SSDs and bit access ..

Discussion in 'PC Hardware, Software and Displays' started by DavidGraham, May 8, 2013.

  1. DavidGraham

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    Do SSDs have reduced access to their memory infrastructure? Compared to HDDs or RAMs for example? I am asking this because of their bizarre rewriting methods , Do they have less addressing capabilities compared to other conventional storage devices ?
     
  2. Colourless

    Colourless Monochrome wench
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    HDDs have internal mapping tables for just in time recovery of sectors going bad. RAM is typically accessed indirectly through page tables. The point I'm trying to make is having an indirection in place doesn't reduce access.
     
  3. DavidGraham

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    Well then , Why do SSDs have to rewrite a whole block (512KB) just to change a page (4KB) or two ? is it just for the sake of drive lifetime consideration? , or Do they have lower access to each page than HDDs for example?
     
  4. Silent_Buddha

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    It's both to mitigate the speed penalty of erase/write cycles to the NAND cells as well as to prolong the life of the NAND chip. As you go to smaller and smaller processes the endurance of NAND drops necessitating more and more efforts with regards to reducing the amount of write/erase cycles you subject each cell to.

    Micron in the M500 for example has doubled the reserve space on their Crucial drives to account for the lower endurance of NAND at the process node they are on.

    Regards,
    SB
     
  5. Grall

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    It would seem that some SSD controllers are using DSPs when erasing/writing the NAND to sense the minimum amount of voltage needed to perform the operation. This can alledgedly have a huge impact on the overall lifetime expectancy of the NAND, especially as it starts to age. I seem to recall claims of around 10x more writes to each cell before it breaks down.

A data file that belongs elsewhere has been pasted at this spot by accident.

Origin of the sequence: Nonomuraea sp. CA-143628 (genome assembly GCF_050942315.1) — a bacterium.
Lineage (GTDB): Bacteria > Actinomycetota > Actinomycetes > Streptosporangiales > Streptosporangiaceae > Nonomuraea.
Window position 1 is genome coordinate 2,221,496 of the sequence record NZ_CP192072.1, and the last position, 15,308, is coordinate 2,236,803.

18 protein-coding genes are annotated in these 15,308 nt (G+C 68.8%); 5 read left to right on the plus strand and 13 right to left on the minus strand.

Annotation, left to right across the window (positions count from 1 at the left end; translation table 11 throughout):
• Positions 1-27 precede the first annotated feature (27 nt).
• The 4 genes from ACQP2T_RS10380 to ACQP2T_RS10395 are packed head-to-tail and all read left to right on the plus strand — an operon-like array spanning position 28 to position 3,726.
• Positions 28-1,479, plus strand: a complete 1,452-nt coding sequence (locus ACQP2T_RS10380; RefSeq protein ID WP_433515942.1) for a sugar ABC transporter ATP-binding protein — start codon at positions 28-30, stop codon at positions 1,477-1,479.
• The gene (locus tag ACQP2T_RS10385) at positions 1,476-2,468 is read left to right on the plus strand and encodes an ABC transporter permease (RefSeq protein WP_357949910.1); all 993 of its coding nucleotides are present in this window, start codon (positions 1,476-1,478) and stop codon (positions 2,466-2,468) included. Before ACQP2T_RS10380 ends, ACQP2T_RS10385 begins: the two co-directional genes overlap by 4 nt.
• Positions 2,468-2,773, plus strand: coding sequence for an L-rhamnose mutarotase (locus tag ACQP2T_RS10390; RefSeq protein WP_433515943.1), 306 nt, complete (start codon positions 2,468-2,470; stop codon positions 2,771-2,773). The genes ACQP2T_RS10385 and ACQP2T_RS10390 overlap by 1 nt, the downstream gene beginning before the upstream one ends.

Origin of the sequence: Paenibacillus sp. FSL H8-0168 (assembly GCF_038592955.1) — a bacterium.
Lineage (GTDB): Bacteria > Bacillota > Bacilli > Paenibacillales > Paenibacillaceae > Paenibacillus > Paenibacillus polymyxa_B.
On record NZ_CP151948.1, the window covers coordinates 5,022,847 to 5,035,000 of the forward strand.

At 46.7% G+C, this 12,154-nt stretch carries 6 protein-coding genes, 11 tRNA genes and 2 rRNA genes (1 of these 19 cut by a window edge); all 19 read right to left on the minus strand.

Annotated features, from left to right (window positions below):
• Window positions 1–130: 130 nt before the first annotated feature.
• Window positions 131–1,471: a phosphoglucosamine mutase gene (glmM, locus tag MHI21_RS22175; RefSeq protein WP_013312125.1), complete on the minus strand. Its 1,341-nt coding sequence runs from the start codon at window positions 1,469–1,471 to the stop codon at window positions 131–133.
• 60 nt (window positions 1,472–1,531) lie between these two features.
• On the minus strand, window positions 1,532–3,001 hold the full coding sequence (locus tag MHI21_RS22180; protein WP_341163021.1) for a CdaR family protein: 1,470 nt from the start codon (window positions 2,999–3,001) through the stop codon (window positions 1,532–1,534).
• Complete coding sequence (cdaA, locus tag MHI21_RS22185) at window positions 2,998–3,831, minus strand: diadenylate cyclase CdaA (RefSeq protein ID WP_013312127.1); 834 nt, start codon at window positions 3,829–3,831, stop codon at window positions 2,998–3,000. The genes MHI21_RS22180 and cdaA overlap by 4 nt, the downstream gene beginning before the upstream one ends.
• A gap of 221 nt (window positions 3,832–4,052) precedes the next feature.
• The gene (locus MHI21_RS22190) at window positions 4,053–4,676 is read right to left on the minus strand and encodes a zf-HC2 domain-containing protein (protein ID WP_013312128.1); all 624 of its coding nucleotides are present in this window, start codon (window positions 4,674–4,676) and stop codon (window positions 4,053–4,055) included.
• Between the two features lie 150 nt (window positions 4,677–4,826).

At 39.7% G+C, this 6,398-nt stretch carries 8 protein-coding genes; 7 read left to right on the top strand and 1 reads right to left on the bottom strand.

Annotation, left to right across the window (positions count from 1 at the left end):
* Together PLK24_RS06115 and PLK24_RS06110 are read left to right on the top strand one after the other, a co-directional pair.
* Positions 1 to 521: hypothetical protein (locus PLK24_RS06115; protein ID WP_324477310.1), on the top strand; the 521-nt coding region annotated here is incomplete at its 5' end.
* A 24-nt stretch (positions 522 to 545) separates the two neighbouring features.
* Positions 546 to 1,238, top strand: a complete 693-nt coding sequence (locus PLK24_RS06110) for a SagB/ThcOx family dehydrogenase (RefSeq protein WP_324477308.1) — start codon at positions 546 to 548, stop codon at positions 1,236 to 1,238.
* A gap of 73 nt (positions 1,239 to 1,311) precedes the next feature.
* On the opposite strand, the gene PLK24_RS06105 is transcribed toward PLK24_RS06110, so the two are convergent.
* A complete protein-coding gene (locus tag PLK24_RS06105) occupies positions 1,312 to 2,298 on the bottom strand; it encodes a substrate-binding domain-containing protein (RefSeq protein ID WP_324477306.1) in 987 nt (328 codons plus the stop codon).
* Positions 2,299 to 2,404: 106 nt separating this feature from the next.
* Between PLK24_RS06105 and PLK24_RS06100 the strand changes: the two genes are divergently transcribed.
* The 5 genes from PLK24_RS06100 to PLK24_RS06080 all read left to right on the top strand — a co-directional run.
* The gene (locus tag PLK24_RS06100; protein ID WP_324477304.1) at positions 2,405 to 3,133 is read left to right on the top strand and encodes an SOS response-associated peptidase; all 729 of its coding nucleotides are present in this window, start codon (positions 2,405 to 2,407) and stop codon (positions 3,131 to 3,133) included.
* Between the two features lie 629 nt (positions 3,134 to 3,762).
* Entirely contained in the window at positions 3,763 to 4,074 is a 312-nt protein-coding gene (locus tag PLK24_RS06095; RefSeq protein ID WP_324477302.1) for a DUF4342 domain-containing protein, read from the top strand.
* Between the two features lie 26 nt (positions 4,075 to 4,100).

Interesting stuff. I'm really curious what a new generation of sandforce controllers might bring for example, the current ones are HOW old now again...? Weird.
     
  6. RussS

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    That's just how they're built, circuit wise. The data retention mechanism is the charge/voltage held in each cell. The individual page writes can only drain charge (i.e. change 1's to 0's).

    Adding charge is only done by refreshing the whole erase block.

    I assume the disparity between erase block and page is due to circuit complexity and density requirements. It just isn't feasible to have byte or even page addressable reset capability.

    This generally isn't a huge problem, though, and doesn't hurt you at all in big linear files, and the cost can be hidden for smaller writes through caching. It begins to generally fall apart when you start ejecting blocks from the cache due to overflow and then rewriting pages within them (for example, cycling through writing one page every block on a very big file).

    I haven't been in the industry for about 5 years, but any voltage control, etc. was inside the individual NAND chip (each NAND has its own controller). The key to speedup was managing the virtualization of pages/blocks, doing parallel writes (i.e. RAID among the NANDs), and having enough cache to hide the extremely long write erase times.
     
  7. DavidGraham

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    Thanks a lot RussS , so they do have slightly reduced addressing capability.
     
  8. migelprado

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    To compare between SSDs and ordinary spinning HDDs is probably not the right thing to do. HDD benchmarks tend to focus on the access performance characteristics that are poor with HDDs, such as spinning latency and seek time. As SSDs do not need to spin or seek to locate data, they may prove vastly superior to HDDs in such tests. However, SSDs have challenges with both reads and writes access, disk may have much better write perfomance than it would use after weeks time.
    Idealy DRAM-based SSD is considered the fastest, with average response times of 10 microseconds instead of the average 100 microseconds of other SSDs
     
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